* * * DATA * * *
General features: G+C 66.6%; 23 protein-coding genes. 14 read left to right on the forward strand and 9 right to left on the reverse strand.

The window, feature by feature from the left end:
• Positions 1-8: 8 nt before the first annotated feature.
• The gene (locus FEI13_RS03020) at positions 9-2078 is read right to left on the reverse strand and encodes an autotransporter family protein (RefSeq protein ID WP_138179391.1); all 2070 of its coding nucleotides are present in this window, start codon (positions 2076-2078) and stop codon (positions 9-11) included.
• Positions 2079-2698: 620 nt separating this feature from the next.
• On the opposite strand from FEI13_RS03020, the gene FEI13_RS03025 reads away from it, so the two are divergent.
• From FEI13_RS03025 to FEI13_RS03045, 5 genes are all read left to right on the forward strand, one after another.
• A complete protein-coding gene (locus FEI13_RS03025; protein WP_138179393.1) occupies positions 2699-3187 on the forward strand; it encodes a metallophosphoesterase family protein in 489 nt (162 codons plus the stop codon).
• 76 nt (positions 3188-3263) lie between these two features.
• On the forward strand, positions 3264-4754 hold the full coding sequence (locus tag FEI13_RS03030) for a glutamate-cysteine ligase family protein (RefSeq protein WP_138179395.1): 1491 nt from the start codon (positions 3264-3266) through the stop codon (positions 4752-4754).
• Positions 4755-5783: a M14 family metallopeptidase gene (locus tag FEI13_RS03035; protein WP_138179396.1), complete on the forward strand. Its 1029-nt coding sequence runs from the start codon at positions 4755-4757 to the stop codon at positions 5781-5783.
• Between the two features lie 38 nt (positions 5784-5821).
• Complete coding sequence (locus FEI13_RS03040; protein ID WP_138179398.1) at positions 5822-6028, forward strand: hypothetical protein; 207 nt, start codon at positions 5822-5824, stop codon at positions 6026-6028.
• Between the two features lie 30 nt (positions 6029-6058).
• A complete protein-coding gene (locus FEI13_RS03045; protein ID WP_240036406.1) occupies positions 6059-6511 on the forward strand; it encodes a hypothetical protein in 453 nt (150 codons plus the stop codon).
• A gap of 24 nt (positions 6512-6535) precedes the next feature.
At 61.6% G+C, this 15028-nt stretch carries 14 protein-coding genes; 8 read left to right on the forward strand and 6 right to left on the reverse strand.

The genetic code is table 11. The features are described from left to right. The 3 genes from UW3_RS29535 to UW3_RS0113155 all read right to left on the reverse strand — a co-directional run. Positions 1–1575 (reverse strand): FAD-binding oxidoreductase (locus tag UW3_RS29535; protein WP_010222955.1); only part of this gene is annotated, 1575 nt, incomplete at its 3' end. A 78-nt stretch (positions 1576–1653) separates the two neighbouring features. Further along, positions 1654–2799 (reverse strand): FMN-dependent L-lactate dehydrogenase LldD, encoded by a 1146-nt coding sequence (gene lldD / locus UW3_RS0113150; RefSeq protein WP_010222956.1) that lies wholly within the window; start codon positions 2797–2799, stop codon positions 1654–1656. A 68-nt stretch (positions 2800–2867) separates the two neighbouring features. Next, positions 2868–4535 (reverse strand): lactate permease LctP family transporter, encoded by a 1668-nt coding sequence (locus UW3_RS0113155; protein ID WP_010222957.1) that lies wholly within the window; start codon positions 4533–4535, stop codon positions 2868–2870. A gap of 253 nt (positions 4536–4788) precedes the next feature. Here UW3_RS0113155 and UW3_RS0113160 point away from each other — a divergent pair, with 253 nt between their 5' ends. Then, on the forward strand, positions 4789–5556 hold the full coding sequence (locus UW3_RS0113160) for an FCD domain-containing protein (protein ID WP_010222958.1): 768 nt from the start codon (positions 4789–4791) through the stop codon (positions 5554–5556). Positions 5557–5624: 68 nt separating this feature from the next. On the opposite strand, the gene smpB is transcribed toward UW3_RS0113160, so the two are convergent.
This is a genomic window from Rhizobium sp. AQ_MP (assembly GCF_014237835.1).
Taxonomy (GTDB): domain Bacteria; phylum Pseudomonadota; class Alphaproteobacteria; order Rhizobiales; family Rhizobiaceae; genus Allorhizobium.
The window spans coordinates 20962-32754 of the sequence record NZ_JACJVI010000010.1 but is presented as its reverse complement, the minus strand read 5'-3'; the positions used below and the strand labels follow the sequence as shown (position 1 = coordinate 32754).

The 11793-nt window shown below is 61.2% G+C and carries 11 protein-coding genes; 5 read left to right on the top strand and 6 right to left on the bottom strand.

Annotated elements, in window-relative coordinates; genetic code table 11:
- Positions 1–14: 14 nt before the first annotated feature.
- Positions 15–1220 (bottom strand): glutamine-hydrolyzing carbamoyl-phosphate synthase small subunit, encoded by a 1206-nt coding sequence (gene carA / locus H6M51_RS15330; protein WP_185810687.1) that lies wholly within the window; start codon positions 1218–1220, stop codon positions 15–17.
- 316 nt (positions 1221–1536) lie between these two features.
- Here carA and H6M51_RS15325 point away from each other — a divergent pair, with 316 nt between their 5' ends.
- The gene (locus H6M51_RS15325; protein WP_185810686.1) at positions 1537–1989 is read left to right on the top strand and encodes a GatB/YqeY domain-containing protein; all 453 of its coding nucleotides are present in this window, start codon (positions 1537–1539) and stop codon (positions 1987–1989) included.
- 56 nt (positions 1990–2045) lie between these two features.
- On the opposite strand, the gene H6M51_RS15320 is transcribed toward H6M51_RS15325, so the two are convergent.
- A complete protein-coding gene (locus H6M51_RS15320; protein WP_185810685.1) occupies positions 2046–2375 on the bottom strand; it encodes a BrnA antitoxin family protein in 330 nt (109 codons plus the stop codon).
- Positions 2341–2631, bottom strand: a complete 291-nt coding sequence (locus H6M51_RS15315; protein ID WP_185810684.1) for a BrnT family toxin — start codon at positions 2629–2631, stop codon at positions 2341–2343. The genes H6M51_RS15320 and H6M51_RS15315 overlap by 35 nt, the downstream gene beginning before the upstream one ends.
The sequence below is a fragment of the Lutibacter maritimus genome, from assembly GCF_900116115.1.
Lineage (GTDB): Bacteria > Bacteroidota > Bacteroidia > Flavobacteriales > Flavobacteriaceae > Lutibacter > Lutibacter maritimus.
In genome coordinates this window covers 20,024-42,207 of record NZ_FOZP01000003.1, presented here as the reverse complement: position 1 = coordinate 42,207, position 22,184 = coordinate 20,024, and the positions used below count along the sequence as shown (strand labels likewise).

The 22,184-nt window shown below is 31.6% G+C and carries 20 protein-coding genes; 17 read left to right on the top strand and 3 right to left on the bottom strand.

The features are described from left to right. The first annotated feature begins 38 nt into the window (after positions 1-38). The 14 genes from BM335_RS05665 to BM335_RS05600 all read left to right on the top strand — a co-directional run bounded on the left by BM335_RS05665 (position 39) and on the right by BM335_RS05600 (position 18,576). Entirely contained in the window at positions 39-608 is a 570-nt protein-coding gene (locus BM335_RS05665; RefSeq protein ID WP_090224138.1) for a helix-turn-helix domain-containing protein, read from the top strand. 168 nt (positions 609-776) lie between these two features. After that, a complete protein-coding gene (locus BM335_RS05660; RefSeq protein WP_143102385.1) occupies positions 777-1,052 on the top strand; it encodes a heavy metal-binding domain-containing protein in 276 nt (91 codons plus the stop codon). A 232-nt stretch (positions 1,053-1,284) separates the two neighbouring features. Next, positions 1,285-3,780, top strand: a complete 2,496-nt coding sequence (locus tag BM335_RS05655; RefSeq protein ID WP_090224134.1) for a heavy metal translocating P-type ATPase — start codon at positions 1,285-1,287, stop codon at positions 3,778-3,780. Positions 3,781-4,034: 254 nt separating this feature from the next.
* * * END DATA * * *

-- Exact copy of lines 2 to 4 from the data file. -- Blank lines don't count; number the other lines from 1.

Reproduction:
The window, feature by feature from the left end:
• Positions 1-8: 8 nt before the first annotated feature.
• The gene (locus FEI13_RS03020) at positions 9-2078 is read right to left on the reverse strand and encodes an autotransporter family protein (RefSeq protein ID WP_138179391.1); all 2070 of its coding nucleotides are present in this window, start codon (positions 2076-2078) and stop codon (positions 9-11) included.